The First Try
On January 12, 1835, territorial governor Stevens T. Mason announced that Michigan was ready to become a state. But, the United State Congress said no. Congress said Michigan had work to do before becoming a state.
First, at least 60,000 people had to live within its boundaries. Governor Mason ordered a census, a count of people, of Michigan. The census counted more than 85,000 people living in Michigan.
Second, the people of Michigan needed to write a constitution. A constitution is a set of laws or a plan about how the government will work. In April 1835, delegates, people who represent others, were elected by voters to write a constitution.
The delegates met in a Constitutional Convention, a meeting to form and adopt a new constitution. Ninety-one delegates came to the meeting. Forty-five of them farmed. Twenty worked as store owners, mill workers or lumbermen. In addition, there were 12 lawyers, three doctors, two land surveyors, a writer, a school teacher and a person who designs buildings. Eight people did not record their professions. All of the delegates were white men. Indigenous people, African Americans and women were not a part of the decision making process.
Writing a constitution was hard work. Deciding who could vote in elections was especially difficult. In some states people had to own property to vote. The delegates debated over what Michigan’s voting rules should be. Eventually, they decided that every white man over 21 years old could vote if he lived in the state for six months. Indigenous people, African Americans and women were not allowed to vote.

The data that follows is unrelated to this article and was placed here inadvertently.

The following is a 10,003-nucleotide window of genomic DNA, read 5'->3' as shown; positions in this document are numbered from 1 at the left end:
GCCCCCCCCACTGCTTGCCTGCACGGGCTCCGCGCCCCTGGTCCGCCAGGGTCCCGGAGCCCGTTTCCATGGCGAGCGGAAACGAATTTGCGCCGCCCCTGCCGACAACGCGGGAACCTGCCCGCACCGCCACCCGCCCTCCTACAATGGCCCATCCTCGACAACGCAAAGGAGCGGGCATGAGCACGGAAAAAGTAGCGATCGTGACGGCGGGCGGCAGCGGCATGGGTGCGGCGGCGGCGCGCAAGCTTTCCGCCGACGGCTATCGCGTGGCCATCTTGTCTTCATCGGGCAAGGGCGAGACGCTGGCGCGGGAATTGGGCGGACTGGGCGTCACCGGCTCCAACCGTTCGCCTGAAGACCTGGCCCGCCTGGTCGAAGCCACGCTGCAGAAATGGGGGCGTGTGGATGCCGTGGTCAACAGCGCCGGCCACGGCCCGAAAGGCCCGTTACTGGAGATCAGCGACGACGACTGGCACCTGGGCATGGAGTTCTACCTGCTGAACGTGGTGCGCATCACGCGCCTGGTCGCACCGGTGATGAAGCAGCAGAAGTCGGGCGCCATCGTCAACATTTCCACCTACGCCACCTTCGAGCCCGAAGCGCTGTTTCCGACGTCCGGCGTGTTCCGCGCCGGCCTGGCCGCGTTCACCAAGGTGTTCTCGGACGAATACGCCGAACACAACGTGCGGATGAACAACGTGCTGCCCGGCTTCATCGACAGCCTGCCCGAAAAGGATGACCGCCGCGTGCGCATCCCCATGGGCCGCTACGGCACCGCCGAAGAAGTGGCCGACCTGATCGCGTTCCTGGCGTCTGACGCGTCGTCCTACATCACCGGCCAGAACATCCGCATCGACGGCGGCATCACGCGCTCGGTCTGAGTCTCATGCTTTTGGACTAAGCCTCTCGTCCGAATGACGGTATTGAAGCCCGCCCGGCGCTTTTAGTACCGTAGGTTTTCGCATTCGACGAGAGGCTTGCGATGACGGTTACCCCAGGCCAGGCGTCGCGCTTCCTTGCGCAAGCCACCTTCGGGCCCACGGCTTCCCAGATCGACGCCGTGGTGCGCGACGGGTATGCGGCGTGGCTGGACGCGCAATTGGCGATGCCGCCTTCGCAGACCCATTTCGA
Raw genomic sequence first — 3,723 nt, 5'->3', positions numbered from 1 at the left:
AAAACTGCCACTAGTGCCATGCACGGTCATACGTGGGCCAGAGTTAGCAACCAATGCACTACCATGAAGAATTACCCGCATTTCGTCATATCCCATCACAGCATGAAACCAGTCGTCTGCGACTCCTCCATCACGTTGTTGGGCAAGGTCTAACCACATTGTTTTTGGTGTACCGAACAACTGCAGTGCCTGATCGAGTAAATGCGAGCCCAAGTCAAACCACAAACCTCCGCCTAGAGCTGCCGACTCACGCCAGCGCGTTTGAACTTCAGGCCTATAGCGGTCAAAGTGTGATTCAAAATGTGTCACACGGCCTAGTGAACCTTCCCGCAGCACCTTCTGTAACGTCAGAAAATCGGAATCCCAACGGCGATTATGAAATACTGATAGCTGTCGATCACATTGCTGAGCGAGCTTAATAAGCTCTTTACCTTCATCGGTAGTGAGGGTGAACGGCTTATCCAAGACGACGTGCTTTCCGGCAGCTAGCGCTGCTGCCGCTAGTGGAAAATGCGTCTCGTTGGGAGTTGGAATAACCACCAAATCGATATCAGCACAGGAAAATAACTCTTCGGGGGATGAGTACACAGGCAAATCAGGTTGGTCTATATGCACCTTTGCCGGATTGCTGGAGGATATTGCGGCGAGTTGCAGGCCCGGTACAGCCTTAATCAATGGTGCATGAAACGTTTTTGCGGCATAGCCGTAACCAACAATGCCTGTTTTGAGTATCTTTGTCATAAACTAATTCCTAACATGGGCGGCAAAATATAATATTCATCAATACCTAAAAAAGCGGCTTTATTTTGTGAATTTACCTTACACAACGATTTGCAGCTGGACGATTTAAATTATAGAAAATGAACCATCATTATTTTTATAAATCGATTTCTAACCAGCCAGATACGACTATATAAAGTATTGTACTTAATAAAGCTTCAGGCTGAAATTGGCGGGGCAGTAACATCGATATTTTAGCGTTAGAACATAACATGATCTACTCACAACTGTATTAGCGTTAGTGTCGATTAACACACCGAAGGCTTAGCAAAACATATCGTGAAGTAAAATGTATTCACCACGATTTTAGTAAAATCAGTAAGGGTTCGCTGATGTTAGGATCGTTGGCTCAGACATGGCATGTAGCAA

On October 5, 1835, Michigan voters accepted the constitution and elected Stevens T. Mason as the first governor. One month later, Mason was sworn in as Michigan’s first governor. But Michigan was still not accepted as a state.
No Fighting With Ohio
Before Michigan could become a state, it had to stop fighting with Ohio. Both Ohio and Michigan claimed that they owned a small strip of land near present-day Toledo, Ohio. But Congress refused to allow Michigan to become a state until Michigan and Ohio reached a compromise.
It took more than a year for the Toledo War to be settled. In the end, Toledo became part of Ohio. Michigan was given the western part of the Upper Peninsula instead. Finally, on January 26, 1837, Michigan became a state.
This article was originally published in the Spring 2001 issue of Michigan History for Kids.